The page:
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Do They Think We’re the Frenemy?: Examining Student Anxiety and Service Perception in Today’s Academic Libraries

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Date Issued:
2015
Abstract:
This study utilized the Undergraduate Multidimensional Library Anxiety Scale (UMLAS) to survey students at two universities in the Southern United States during the 2012-2013 academic year, in order to determine how they felt about the Information Search Process (ISP), their re-search skills, and their attitude towards the library employees and library facilities. It was de-termined that, despite the availability of a broad collection of online library resources at two Universities in the South, a slim majority of students indicated they still prefer to use the library in person. Although most students reported feeling comfortable using a computer, they were less comfortable using a computer at home to access the library online than one might expect. In fact, many students appear to still struggle with basic research skills, such as locating e-books online and locating full text articles, as well as with technical competencies such as downloading articles to an e-reader. Many students also indicated they were not able to find the things they wanted at the library. These same students felt library staff were friendly and helpful but, at the same time, many appeared to believe library employees were too busy to help them and indicated a reluctance to use telephone reference and Interlibrary Loan (ILL) assistance. In addition, alt-hough most students indicated that they visit the library for scholastic pursuits, very few responded that they were visiting the library in order specifically to get help from a librarian. The similarity in results from the two institutions suggests this data may imply a trend for academic libraries nationwide requiring further investigation.
Title: Do They Think We’re the Frenemy?: Examining Student Anxiety and Service Perception in Today’s Academic Libraries.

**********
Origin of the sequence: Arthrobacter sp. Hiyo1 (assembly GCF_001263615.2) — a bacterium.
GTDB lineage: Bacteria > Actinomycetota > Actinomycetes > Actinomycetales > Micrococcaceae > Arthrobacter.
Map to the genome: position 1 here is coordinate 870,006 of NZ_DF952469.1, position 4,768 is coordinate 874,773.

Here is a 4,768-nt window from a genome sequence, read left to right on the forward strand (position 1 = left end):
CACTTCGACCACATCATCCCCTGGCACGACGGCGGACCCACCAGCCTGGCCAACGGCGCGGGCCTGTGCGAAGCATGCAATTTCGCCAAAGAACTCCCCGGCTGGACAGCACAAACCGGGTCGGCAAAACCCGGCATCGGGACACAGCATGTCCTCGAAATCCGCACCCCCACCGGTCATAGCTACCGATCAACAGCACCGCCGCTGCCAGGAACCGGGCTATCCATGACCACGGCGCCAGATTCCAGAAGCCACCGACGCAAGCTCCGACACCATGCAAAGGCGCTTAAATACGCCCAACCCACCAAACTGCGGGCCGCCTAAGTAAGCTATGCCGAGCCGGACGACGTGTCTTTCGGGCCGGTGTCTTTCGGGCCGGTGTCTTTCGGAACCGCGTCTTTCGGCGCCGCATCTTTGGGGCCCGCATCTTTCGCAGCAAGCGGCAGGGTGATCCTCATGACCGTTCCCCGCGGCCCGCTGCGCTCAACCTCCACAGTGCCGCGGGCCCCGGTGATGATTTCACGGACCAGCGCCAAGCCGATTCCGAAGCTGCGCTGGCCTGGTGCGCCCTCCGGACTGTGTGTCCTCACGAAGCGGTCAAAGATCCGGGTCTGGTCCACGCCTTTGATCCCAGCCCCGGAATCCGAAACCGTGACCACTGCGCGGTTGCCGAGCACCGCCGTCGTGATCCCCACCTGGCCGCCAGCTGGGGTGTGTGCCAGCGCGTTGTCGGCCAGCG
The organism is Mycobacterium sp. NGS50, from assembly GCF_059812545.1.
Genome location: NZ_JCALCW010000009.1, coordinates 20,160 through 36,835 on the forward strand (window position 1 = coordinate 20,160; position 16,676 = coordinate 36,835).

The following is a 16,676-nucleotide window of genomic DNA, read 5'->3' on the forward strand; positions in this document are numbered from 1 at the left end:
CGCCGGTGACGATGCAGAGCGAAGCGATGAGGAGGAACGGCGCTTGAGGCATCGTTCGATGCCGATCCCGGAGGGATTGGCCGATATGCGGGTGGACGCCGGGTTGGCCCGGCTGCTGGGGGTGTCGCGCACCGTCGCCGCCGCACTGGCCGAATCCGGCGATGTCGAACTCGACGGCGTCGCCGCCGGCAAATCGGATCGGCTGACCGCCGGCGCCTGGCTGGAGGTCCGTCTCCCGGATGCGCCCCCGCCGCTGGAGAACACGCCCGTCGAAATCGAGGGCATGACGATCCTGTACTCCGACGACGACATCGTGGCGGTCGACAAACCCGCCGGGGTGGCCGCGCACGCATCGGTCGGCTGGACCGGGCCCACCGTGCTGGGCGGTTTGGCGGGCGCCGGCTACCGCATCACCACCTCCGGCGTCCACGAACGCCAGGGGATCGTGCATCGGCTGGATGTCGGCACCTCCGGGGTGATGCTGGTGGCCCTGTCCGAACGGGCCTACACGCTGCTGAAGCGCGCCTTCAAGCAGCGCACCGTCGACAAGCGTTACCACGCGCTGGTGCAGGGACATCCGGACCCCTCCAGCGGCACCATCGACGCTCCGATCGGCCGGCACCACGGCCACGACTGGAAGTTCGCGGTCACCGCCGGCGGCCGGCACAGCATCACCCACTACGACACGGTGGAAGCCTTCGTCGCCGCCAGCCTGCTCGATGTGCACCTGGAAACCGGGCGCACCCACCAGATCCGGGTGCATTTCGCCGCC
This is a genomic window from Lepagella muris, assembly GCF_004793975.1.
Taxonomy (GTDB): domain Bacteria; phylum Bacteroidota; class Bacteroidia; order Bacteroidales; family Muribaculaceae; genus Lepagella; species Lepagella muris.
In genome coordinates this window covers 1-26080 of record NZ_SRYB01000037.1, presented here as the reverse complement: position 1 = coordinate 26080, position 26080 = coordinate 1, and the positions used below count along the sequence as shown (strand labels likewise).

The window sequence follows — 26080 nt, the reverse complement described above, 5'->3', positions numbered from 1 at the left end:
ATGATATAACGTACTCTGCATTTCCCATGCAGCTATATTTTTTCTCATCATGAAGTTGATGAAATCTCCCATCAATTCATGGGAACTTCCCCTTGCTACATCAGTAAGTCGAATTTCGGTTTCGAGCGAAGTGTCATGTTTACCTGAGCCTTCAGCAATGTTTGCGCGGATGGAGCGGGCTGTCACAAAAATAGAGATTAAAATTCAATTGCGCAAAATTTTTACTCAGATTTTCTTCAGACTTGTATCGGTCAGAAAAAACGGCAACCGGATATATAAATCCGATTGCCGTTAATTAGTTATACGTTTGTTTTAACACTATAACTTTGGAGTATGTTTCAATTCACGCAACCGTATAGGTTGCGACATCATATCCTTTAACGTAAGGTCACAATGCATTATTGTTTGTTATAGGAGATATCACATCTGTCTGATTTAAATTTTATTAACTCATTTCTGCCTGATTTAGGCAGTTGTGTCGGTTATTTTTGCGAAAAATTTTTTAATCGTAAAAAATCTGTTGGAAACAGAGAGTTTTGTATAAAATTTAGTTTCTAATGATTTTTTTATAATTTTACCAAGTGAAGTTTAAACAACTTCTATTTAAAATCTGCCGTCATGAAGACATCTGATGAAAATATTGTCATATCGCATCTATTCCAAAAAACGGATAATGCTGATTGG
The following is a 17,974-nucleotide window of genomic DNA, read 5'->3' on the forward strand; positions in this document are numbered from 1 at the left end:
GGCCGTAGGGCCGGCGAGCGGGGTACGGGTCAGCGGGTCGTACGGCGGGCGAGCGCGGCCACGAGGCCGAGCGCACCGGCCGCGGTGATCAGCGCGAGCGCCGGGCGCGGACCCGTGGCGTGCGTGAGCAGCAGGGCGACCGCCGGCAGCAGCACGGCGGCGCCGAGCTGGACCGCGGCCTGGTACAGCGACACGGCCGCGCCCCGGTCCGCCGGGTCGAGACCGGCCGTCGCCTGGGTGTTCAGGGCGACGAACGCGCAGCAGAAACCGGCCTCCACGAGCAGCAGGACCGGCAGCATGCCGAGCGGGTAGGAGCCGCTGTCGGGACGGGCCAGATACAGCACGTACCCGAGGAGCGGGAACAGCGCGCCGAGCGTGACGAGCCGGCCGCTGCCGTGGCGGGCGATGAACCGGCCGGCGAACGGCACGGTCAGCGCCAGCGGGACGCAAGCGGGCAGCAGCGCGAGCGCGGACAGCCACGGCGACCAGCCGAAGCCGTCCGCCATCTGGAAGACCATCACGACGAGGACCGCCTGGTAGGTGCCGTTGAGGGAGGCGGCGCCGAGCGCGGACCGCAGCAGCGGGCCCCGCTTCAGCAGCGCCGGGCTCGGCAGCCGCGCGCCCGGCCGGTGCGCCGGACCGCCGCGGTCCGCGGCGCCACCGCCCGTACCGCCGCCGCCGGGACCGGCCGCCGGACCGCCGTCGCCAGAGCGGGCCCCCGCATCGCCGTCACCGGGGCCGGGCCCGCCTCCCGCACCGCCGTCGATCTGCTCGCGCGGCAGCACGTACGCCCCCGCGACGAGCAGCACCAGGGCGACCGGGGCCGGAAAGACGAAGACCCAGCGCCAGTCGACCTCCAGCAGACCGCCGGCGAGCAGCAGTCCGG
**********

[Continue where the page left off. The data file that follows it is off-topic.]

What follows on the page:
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Name(s): Cooke, Rachel, author
Van Kampen-Breit, Doris J., author
Type of Resource: text
Date Issued: 2015
Language(s): English
Abstract: This study utilized the Undergraduate Multidimensional Library Anxiety Scale (UMLAS) to survey students at two universities in the Southern United States during the 2012-2013 academic year, in order to determine how they felt about the Information Search Process (ISP), their re-search skills, and their attitude towards the library employees and library facilities. It was de-termined that, despite the availability of a broad collection of online library resources at two Universities in the South, a slim majority of students indicated they still prefer to use the library in person. Although most students reported feeling comfortable using a computer, they were less comfortable using a computer at home to access the library online than one might expect. In fact, many students appear to still struggle with basic research skills, such as locating e-books online and locating full text articles, as well as with technical competencies such as downloading articles to an e-reader. Many students also indicated they were not able to find the things they wanted at the library. These same students felt library staff were friendly and helpful but, at the same time, many appeared to believe library employees were too busy to help them and indicated a reluctance to use telephone reference and Interlibrary Loan (ILL) assistance. In addition, alt-hough most students indicated that they visit the library for scholastic pursuits, very few responded that they were visiting the library in order specifically to get help from a librarian. The similarity in results from the two institutions suggests this data may imply a trend for academic libraries nationwide requiring further investigation.
Identifier: fgcu_ir_000002 (IID)
Persistent Link to This Record: http://purl.flvc.org/fgcu/fd/fgcu_ir_000002
Use and Reproduction: publisher
Owner Institution: FGCU
Is Part Of: Library Leadership & Management Vol. 30, No. 1.

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